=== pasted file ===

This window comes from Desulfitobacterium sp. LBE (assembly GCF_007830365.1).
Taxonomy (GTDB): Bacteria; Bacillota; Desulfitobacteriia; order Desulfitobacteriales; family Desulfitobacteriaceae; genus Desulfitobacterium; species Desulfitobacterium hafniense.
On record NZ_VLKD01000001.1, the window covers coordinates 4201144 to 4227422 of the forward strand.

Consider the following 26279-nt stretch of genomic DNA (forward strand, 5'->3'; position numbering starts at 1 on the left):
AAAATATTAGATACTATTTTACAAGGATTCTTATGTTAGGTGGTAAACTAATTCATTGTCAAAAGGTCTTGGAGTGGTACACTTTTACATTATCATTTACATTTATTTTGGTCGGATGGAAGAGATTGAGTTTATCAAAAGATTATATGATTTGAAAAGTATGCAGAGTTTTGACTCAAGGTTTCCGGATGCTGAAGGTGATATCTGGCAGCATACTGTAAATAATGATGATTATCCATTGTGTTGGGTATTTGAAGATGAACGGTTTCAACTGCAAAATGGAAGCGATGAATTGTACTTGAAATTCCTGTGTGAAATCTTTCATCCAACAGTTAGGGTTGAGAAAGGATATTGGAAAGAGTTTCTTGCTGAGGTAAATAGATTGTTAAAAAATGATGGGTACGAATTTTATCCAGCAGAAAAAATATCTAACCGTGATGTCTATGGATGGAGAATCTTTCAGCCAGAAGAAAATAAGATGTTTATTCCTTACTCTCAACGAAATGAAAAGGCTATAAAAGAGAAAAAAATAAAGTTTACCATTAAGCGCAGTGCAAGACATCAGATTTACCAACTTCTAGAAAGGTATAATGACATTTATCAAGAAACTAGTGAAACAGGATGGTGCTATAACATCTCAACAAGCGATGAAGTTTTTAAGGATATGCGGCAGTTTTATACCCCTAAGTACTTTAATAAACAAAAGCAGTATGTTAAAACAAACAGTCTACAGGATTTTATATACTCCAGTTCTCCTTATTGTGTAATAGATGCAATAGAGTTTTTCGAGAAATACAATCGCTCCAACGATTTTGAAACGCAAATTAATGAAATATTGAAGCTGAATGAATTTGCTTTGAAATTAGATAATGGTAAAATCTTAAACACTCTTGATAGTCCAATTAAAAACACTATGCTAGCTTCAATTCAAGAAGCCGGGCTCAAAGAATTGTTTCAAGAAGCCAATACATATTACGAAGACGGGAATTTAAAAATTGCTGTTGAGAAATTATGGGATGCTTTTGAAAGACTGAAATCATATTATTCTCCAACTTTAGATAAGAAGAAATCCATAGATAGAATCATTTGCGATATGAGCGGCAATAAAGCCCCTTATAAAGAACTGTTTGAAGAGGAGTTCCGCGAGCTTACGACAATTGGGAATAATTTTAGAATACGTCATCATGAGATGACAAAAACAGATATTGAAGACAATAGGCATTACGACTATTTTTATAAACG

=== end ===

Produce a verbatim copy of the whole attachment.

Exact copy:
This window comes from Desulfitobacterium sp. LBE (assembly GCF_007830365.1).
Taxonomy (GTDB): Bacteria; Bacillota; Desulfitobacteriia; order Desulfitobacteriales; family Desulfitobacteriaceae; genus Desulfitobacterium; species Desulfitobacterium hafniense.
On record NZ_VLKD01000001.1, the window covers coordinates 4201144 to 4227422 of the forward strand.

Consider the following 26279-nt stretch of genomic DNA (forward strand, 5'->3'; position numbering starts at 1 on the left):
AAAATATTAGATACTATTTTACAAGGATTCTTATGTTAGGTGGTAAACTAATTCATTGTCAAAAGGTCTTGGAGTGGTACACTTTTACATTATCATTTACATTTATTTTGGTCGGATGGAAGAGATTGAGTTTATCAAAAGATTATATGATTTGAAAAGTATGCAGAGTTTTGACTCAAGGTTTCCGGATGCTGAAGGTGATATCTGGCAGCATACTGTAAATAATGATGATTATCCATTGTGTTGGGTATTTGAAGATGAACGGTTTCAACTGCAAAATGGAAGCGATGAATTGTACTTGAAATTCCTGTGTGAAATCTTTCATCCAACAGTTAGGGTTGAGAAAGGATATTGGAAAGAGTTTCTTGCTGAGGTAAATAGATTGTTAAAAAATGATGGGTACGAATTTTATCCAGCAGAAAAAATATCTAACCGTGATGTCTATGGATGGAGAATCTTTCAGCCAGAAGAAAATAAGATGTTTATTCCTTACTCTCAACGAAATGAAAAGGCTATAAAAGAGAAAAAAATAAAGTTTACCATTAAGCGCAGTGCAAGACATCAGATTTACCAACTTCTAGAAAGGTATAATGACATTTATCAAGAAACTAGTGAAACAGGATGGTGCTATAACATCTCAACAAGCGATGAAGTTTTTAAGGATATGCGGCAGTTTTATACCCCTAAGTACTTTAATAAACAAAAGCAGTATGTTAAAACAAACAGTCTACAGGATTTTATATACTCCAGTTCTCCTTATTGTGTAATAGATGCAATAGAGTTTTTCGAGAAATACAATCGCTCCAACGATTTTGAAACGCAAATTAATGAAATATTGAAGCTGAATGAATTTGCTTTGAAATTAGATAATGGTAAAATCTTAAACACTCTTGATAGTCCAATTAAAAACACTATGCTAGCTTCAATTCAAGAAGCCGGGCTCAAAGAATTGTTTCAAGAAGCCAATACATATTACGAAGACGGGAATTTAAAAATTGCTGTTGAGAAATTATGGGATGCTTTTGAAAGACTGAAATCATATTATTCTCCAACTTTAGATAAGAAGAAATCCATAGATAGAATCATTTGCGATATGAGCGGCAATAAAGCCCCTTATAAAGAACTGTTTGAAGAGGAGTTCCGCGAGCTTACGACAATTGGGAATAATTTTAGAATACGTCATCATGAGATGACAAAAACAGATATTGAAGACAATAGGCATTACGACTATTTTTATAAACG